“Budgets are nothing if not statements of priorities”
– Jeff Merkley
Think of Yourself Like a Business
Imagine you have been put in charge of your favorite coffee shop. You really like their coffee, so you want to do all you can to keep it going. Could you manage it or would the shop go out of business?
While you may not have the industry knowledge to manage a coffee shop…yet, you should have the skills to manage your own income and expenses like a business. If you don’t manage your income and expenses? Then you could go out of business! Okay, that’s a bit harsh, but who enjoys feeling broke all the time, and not being able to afford the things you really want?
Every dollar serves some purpose and you need to know what that is.
Back to the coffee shop. If you did manage it, you would need to keep track of everything that came into the shop and everything that left.
You would know what cash and credit card payments you received. That is your Income. Also, you would know how many cups of coffee, pounds of coffee beans, and all the paraphernalia the shop sold. These are your sales (sort of like the hours you “sell” to your employer). You would keep track of what you paid for supplies, rent, electricity, water, and insurance. You would also know how much you paid each employee and what you paid in payroll taxes and benefits. These are your expenses. Finally, you would know what you made, which is the coffee shop income less its expenses. That is called your profit (before taxes).
What would you do with that profit? You would pay income taxes, of course. You might create an emergency fund so you would be prepared for some unexpected calamity, like a delayed coffee shipment, or a broken storefront window. If you were really forward thinking, you might even set aside funds to replace broken equipment or maybe even save up to buy a building rather than continue to rent.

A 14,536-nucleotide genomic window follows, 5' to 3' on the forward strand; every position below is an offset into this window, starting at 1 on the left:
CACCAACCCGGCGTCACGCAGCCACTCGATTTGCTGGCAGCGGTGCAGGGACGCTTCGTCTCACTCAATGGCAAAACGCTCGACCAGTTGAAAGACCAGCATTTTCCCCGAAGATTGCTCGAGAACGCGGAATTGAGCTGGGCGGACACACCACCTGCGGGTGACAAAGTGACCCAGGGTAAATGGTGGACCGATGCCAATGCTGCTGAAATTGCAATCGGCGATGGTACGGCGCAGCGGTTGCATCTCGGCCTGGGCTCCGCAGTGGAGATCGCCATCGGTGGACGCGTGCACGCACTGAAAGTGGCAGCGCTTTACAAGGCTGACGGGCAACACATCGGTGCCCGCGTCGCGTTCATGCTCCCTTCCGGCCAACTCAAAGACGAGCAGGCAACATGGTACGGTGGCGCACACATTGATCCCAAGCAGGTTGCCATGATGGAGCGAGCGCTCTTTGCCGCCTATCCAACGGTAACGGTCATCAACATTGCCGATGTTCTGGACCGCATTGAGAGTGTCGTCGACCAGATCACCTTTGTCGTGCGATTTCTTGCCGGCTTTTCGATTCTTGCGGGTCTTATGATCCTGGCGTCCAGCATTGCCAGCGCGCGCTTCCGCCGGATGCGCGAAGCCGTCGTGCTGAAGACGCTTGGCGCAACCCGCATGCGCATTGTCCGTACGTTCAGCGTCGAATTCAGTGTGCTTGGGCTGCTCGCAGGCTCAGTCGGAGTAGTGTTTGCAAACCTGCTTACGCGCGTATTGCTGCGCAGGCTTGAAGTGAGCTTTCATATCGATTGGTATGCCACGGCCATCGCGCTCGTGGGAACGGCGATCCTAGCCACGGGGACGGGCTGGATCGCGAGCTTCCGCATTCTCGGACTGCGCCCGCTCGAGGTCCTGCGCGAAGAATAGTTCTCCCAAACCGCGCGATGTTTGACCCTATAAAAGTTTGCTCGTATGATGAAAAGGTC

What if, instead of a profit, your expenses continually exceeded income? You have a loss – ouch! You don’t want to lose the coffee shop, so you might borrow some money to cover bills. That only postpones your problem; it doesn’t fix it. So you create a budget to learn why your expenses were so much compared to income. You might hire a bookkeeper to make sure you didn’t miss anything.
You could even hire a coffee shop planner who would tell you if you are buying too many supplies compared to what you sold. The planner would make sure you charge enough for coffee and she would tell you to stop paying that Friday night blues band that wants free coffee and isn’t actually improving business.
I’m sure you figured out where this is all going: You need to know what you make and where you spend each dollar.
If you don’t know, look at the last 12 months of income and spending, even start a budget so you see why you keep borrowing on credit cards instead of saving for your future.
In the end, there is no left over money. Every dollar needs to work for you, as hard as you work to make every dollar.
In future posts, we will look at the ways you spend, your “fixed expenses,” like income taxes, health insurance and rent, your “variable expenses” like food, phone bills and clothing, and your “discretionary expenses” like Netflix and, you guessed it, coffee!